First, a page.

Capacitor current is proportional the rate of voltage change across it (proportional to how quickly the voltage across capacitor is changing).
The faster the voltage change (frequency of a AC signal is high) the large the current flow through capacitor (short at high frequencies).

I = C*dV/dt

This means that to sustain current through a capacitor the applied voltage must change. The more rapidly voltage changes the larger the current. On the other hand if voltage is kept constant no current will flow no matter how large the voltage.
Likewise if the current through a capacitor is found to be zero, this means that the voltage across it must be constant, not necessarily zero.
 
  • #7
Diagram B is allowed as long as you say it's "not allowed". The textbook clearly states "not allowed".

C*dv/dt=it describes the current in any case of a AC voltage across a capacitor. It even describes the current in DC. However, it does not describe intial transient for DC...only steady state DC. Whereas in AC...Cdv/dt will describe any transient.

There is where one of a physics theory guys could help a bit with some theory because Cdv/dt=it doesn't help the begginer grasp the situation very well.
 
  • #8
Jony130 said:
This means that to sustain current through a capacitor the applied voltage must change. The more rapidly voltage changes the larger the current. On the other hand if voltage is kept constant no current will flow no matter how large the voltage.
Likewise if the current through a capacitor is found to be zero, this means that the voltage across it must be constant, not necessarily zero.

I understand what happens when voltage is either constant or is changing or at least I think I understand this. However, what happens if voltage is neither constant nor changing?

Take the voltage at the black circle:
b8ewSt5.png


The voltage is not constant nor changing because the derivative of the voltage with respect to time at that instant is undefined.
 
  • #9
ainster31 said:
I understand what happens when voltage is either constant or is changing or at least I think I understand this. However, what happens if voltage is neither constant nor changing?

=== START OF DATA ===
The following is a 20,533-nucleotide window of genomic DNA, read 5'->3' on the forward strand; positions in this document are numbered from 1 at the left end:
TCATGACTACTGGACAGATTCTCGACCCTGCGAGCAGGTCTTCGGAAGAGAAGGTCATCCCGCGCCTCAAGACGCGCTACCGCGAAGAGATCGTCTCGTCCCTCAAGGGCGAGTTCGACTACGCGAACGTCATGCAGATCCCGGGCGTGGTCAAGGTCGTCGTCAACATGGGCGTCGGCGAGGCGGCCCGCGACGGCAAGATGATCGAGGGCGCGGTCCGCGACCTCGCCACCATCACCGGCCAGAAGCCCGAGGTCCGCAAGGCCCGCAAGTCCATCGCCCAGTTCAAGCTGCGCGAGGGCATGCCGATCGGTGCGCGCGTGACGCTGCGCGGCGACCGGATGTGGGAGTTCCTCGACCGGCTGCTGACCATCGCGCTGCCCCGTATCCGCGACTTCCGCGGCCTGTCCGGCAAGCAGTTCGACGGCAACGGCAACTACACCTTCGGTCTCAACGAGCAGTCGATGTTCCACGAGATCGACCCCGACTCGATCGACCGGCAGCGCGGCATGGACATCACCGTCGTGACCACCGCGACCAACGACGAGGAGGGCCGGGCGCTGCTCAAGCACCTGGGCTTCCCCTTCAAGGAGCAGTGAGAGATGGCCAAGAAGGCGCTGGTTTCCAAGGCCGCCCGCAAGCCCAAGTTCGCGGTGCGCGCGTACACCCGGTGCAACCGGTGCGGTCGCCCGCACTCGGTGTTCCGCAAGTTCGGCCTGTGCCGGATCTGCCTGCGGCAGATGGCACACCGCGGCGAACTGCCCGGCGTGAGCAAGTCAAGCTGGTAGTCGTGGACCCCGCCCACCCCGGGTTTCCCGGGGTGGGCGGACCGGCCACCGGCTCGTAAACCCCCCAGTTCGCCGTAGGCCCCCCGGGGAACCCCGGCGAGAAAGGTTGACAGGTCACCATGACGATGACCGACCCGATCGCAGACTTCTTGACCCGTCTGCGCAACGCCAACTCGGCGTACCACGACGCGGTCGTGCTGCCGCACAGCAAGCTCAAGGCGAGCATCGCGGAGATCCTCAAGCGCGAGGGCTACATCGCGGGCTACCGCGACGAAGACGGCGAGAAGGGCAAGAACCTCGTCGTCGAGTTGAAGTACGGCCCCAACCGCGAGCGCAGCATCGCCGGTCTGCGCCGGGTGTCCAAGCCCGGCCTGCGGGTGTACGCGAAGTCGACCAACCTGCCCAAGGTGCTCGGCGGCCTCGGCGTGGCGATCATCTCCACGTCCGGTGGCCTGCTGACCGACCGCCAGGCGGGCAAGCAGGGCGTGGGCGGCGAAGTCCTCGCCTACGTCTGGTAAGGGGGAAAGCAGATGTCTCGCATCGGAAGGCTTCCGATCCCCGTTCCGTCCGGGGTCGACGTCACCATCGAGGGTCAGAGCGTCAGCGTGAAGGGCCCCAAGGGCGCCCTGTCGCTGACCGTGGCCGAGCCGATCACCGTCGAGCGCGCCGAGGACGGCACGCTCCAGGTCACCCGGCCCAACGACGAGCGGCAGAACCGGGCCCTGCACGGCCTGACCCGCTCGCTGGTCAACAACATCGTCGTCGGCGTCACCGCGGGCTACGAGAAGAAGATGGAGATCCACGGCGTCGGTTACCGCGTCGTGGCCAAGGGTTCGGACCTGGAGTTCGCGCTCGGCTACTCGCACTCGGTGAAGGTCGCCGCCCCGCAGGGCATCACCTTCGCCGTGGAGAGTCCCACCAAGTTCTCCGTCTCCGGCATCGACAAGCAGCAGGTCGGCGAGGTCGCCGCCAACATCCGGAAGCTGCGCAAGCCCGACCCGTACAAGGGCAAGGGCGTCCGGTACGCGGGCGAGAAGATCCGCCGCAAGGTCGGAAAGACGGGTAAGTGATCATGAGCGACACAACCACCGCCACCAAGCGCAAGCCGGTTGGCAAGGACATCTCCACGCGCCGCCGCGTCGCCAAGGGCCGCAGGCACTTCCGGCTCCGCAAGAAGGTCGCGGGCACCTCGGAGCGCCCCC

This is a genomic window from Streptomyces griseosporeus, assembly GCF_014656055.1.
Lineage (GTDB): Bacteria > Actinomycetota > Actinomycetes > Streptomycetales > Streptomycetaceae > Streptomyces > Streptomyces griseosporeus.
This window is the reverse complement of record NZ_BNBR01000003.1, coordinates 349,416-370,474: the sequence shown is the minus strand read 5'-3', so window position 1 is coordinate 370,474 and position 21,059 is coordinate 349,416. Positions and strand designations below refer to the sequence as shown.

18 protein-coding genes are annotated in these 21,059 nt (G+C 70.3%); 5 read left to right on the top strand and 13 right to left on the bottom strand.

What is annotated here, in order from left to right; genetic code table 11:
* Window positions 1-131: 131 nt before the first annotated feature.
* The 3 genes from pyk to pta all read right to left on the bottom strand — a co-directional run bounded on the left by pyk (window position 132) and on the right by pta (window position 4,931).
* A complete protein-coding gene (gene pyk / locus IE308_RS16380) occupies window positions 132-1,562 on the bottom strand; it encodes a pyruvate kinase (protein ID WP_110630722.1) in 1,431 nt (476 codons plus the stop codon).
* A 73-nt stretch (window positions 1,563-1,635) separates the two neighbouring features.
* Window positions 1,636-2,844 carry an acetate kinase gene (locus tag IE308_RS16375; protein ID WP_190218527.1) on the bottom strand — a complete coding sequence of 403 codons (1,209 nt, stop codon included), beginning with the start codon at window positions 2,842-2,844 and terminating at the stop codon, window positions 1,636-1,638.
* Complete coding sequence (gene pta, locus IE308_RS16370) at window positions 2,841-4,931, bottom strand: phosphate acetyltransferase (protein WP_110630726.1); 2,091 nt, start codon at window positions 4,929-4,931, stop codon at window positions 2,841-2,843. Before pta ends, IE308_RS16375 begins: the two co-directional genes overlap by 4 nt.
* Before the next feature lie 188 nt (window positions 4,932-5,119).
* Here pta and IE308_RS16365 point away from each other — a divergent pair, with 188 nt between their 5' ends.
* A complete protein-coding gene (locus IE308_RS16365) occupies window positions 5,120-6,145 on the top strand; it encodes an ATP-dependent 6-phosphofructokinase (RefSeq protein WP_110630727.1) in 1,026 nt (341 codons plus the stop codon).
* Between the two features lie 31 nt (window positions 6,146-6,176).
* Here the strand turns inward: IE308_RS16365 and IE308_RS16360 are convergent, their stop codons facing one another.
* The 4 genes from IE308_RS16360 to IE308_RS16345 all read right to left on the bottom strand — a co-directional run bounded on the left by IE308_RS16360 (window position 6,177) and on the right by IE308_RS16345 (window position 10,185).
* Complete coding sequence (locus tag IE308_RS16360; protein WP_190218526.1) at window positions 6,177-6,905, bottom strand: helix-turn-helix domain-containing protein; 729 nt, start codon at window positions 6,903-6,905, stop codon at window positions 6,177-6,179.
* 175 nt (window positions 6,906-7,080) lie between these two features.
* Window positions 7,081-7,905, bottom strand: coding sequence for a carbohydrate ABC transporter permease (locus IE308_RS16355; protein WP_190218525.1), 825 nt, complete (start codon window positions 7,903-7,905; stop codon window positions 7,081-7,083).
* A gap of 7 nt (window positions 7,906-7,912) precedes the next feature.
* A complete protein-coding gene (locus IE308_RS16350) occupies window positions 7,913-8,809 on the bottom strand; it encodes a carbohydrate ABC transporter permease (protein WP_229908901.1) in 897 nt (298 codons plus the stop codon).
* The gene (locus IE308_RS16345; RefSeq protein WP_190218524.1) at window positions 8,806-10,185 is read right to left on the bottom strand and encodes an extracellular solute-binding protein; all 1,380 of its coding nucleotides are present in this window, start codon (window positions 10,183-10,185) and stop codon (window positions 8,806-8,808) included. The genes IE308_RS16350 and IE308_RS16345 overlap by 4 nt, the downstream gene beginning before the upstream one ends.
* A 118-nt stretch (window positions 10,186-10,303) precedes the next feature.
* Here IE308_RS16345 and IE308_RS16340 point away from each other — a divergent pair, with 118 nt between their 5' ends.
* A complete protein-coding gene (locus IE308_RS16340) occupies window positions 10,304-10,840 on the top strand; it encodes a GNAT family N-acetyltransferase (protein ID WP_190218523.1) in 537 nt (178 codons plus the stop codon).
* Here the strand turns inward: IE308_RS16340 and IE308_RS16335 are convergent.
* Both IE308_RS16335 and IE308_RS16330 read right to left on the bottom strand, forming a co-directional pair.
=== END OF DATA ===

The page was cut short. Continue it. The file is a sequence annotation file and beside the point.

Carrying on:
Take the voltage at the black circle:
b8ewSt5.png


The voltage is not constant nor changing because the derivative of the voltage with respect to time at that instant is undefined.

If there is no change in VOLTAGE...then there is ZERO current just like Cdv/dt=it suggests at that exact instance. Remember, the current curve is way different than the voltage curve.

For an exercise, sketch the current at every point in the graph you show. The first part and last part of the graph (flat line) also will display the same behavior as the paragraph above.
 
  • #10
ainster31 said:
I understand what happens when voltage is either constant or is changing or at least I think I understand this. However, what happens if voltage is neither constant nor changing?

Take the voltage at the black circle:
b8ewSt5.png


The voltage is not constant nor changing because the derivative of the voltage with respect to time at that instant is undefined.
Nothing special happened at that point. At the beginning we charge capacitor from constant current source and this is why we have a positive slope (ramp up). After some time (at the black circle) we change the the current direction, and now we start discharging phase. And this is why the voltage across capacitor ramp down.
 
  • #11
Typically, almost always in reality, the VOLTAGE creates the current in the capacitor...not the other way around.